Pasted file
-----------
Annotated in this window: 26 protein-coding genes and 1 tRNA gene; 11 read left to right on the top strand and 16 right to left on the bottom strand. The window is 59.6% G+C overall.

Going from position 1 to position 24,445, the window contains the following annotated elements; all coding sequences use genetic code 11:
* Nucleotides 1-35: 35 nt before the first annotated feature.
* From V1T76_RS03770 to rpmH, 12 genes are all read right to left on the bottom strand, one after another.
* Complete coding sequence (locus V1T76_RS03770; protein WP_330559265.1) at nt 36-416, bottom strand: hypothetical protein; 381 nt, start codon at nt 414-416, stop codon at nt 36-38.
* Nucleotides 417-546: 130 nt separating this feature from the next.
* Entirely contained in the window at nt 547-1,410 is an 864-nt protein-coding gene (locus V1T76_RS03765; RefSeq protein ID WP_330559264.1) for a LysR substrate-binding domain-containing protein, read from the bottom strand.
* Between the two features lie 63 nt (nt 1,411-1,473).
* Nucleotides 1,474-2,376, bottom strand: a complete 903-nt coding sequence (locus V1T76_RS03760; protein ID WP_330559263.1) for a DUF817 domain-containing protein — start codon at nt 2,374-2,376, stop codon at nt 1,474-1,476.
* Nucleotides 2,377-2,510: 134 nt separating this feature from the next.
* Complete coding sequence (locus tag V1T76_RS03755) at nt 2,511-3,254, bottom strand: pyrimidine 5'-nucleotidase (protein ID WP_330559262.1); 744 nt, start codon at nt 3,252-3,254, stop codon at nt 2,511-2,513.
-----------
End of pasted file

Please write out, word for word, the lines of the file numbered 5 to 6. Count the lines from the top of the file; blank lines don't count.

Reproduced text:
* Complete coding sequence (locus V1T76_RS03770; protein WP_330559265.1) at nt 36-416, bottom strand: hypothetical protein; 381 nt, start codon at nt 414-416, stop codon at nt 36-38.
* Nucleotides 417-546: 130 nt separating this feature from the next.